PG chief Shawn Hammond pauses to take stock of his most jarring Summer NAMM encounter.
Besides the ridiculously cool Pittsburgh Modular Synthesizers Patch Box, and Analog Outfitters Scanner, the most shocking thing I heard at Summer NAMM was the observation that I always have “a chip on my shoulder" here in Tuning Up. I think it was meant as a compliment— the guy who said it is kind of quirky—but who knows? Despite my tough talk, I'm kind of a softy, so I kept waiting for a smile, laugh, or some indication he was dishing kudos with a side of ribbing. But his expression remained inscrutable until I was abruptly pulled away to a video appointment.
The rabble-rouser in me wanted to believe it was praise for not playing it safe in this space—for trying not to be predictable, for not blabbing about how awesome our latest reviews and articles are, for trying to say something of a little substance. But the other half of my brain kept asking, “When was the last time you heard that as a compliment, dumbass?"
Regardless, there's probably truth in both interpretations. I am kind of a contrarian. The fact that I was just about to write “But I wasn't always this way" just proves it.
Still, there was a time when I was very much by the book. I grew up in a religious culture that was very big on self-betterment and an eventual goal of achieving “perfection" in the afterlife. The definitions for this perfection were very black and white. Even though my family wasn't as strict as some, I became very gung-ho about doing things “right." It was a way of life. An all-encompassing worldview.
Given how traditional and straitlaced my cultural sphere of experience was, it's a wonder I ever got into guitar and rock 'n' roll at all. In retrospect, I'd chalk it up to three things: naiveté about the true extent of rockers' supposedly transgressive lifestyles, a mom who's cool and laidback (by our religious-bubble standards), and an insatiable love of music.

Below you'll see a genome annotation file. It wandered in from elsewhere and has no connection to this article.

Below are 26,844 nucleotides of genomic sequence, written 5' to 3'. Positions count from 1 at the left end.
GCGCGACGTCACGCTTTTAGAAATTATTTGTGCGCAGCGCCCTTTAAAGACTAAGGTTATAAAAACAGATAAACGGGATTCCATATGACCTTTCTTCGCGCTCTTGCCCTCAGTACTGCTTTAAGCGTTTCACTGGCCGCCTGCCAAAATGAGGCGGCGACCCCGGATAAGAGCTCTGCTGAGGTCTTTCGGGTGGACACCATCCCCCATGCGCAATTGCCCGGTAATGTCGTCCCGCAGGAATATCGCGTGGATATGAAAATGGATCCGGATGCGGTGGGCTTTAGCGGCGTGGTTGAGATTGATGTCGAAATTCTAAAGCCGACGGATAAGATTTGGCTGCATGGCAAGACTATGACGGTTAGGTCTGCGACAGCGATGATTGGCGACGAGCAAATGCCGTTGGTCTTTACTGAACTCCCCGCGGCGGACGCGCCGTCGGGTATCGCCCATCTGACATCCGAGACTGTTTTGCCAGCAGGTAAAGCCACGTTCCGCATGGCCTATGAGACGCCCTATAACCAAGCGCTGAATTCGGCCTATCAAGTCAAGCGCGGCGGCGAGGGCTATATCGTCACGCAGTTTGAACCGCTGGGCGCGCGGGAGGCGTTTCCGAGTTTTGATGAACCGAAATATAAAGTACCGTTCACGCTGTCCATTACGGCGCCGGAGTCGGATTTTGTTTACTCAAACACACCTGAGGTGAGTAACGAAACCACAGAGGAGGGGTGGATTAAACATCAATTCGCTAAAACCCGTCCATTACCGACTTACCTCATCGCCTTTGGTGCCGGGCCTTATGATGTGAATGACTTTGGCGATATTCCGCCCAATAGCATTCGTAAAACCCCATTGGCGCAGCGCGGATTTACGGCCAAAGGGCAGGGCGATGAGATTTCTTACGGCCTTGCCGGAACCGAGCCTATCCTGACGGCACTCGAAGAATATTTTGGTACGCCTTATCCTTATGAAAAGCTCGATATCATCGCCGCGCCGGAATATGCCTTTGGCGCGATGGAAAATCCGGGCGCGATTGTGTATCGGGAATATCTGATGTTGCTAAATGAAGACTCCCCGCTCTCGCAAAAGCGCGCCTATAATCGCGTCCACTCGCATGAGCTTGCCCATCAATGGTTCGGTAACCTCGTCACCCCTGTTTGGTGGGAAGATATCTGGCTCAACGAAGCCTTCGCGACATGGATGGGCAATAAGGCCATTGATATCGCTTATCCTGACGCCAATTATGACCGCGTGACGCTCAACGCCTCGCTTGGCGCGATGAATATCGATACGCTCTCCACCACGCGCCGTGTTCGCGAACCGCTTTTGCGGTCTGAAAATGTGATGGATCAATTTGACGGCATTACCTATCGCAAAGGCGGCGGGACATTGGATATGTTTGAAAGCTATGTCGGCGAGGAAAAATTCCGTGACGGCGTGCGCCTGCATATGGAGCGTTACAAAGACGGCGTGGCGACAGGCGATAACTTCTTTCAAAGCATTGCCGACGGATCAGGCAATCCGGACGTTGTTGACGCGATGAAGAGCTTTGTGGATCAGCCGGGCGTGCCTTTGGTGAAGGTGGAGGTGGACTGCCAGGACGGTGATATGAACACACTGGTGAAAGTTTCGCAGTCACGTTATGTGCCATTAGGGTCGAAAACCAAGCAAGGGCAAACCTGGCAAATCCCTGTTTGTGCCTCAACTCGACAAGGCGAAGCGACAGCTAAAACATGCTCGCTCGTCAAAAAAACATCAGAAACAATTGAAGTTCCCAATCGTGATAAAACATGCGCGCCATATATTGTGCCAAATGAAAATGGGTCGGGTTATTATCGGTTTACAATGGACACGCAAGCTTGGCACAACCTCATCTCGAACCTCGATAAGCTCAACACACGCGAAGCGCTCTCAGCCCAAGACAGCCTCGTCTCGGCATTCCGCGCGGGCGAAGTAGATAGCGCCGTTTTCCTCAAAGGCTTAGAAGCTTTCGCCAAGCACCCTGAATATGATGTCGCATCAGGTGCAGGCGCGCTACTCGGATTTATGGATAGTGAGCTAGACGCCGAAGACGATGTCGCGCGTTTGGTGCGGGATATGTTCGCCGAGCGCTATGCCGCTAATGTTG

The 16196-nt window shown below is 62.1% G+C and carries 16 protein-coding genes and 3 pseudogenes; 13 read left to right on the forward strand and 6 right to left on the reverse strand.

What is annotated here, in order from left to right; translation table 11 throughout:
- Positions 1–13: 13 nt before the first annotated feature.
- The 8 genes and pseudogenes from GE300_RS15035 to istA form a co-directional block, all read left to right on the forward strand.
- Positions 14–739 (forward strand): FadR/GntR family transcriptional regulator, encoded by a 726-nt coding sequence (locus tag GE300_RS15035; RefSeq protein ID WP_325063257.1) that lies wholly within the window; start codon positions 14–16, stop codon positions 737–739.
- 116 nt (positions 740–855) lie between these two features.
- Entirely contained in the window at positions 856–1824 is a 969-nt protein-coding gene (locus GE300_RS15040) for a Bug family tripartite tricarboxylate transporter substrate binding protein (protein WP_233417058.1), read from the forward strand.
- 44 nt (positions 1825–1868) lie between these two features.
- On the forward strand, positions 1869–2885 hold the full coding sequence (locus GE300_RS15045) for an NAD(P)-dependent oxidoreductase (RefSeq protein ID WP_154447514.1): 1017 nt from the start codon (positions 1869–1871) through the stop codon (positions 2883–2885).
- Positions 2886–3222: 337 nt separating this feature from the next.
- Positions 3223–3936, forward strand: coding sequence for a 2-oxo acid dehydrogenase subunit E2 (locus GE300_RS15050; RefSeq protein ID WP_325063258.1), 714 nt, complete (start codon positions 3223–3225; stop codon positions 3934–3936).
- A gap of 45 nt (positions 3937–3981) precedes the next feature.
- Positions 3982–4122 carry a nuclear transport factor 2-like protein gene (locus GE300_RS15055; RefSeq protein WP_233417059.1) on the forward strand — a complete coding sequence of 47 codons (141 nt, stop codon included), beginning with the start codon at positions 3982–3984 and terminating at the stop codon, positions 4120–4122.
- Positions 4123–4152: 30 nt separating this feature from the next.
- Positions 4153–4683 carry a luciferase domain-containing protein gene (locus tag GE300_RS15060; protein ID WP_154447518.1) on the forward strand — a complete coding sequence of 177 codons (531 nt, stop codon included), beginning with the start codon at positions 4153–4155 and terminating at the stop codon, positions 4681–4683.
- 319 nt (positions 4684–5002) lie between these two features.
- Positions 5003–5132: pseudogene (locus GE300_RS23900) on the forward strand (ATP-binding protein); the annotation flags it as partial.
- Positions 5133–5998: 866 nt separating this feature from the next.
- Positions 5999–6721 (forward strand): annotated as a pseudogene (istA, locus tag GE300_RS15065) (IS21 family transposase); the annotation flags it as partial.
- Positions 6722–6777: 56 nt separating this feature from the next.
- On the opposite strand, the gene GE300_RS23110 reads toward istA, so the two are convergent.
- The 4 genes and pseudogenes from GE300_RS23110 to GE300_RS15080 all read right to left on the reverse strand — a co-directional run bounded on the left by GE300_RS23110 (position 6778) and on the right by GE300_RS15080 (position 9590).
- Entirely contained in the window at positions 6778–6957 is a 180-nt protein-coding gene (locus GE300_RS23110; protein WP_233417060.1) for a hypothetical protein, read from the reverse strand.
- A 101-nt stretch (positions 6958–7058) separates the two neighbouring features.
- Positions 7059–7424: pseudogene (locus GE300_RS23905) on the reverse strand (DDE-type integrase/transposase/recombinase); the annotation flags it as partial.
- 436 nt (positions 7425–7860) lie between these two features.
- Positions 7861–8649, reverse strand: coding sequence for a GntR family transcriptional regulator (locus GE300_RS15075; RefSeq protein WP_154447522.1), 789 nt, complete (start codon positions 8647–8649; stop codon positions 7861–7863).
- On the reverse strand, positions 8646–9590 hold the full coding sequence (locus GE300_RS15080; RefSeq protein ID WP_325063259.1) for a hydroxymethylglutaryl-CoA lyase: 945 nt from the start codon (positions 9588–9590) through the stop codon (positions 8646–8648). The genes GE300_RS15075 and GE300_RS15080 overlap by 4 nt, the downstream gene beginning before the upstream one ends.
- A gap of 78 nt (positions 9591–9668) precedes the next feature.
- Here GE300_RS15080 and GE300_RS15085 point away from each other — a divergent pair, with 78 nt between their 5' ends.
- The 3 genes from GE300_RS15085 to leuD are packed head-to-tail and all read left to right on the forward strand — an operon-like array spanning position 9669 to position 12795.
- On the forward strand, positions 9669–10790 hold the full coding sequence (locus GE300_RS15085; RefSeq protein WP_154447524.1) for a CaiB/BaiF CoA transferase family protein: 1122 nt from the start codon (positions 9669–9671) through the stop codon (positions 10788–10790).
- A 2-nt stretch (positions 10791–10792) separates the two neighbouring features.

Still, it doesn't take a genius to see how this upbringing would inevitably filter into how I viewed everything, including music and guitar playing: Do it right, or don't do it. Be the best you can be. If something didn't meet my rigid standards for morality or excellence in achievement, the people involved were on the wrong life path or kind of underachievers. Most of the music I adored was by virtuosic musicians—mostly guitar-centric. In part, I blame the guitar mags I took as another form of gospel.
Over time this outlook gradually eased, especially once I moved outside the homogenized hometown of my youth and was exposed to wonderful music I never would've heard otherwise. But the biggest change came years later when I saw a fork in my life path that led away from so much I'd held dear. To be true to myself, I knew I had to take it.
The whys and hows and ramifications of my switch upended so much of my existence that it led to a very different kind of righteous indignation, though one with similar intensity. I began questioning status quos and kneejerk assumptions. I became a lot more stingy with my allegiances, yet increasingly more open-minded and adventurous. For better or worse, the culmination so far is lived out somewhat here in Tuning Up every month.
Everyone has similarly complex stories. No matter where we start, we're all mutants morphing at varying levels of conscious detection. Despite our best efforts, sometimes we can't escape who we are, can't change our genetic/socially programmed codes—at least not completely or in a timeframe that doesn't seem infinitesimally slow-mo'. In some ways we probably shouldn't even try. And sometimes we should just smile, take a compliment, and go on our merry way thinking, “I'll show you a chip, mofo!"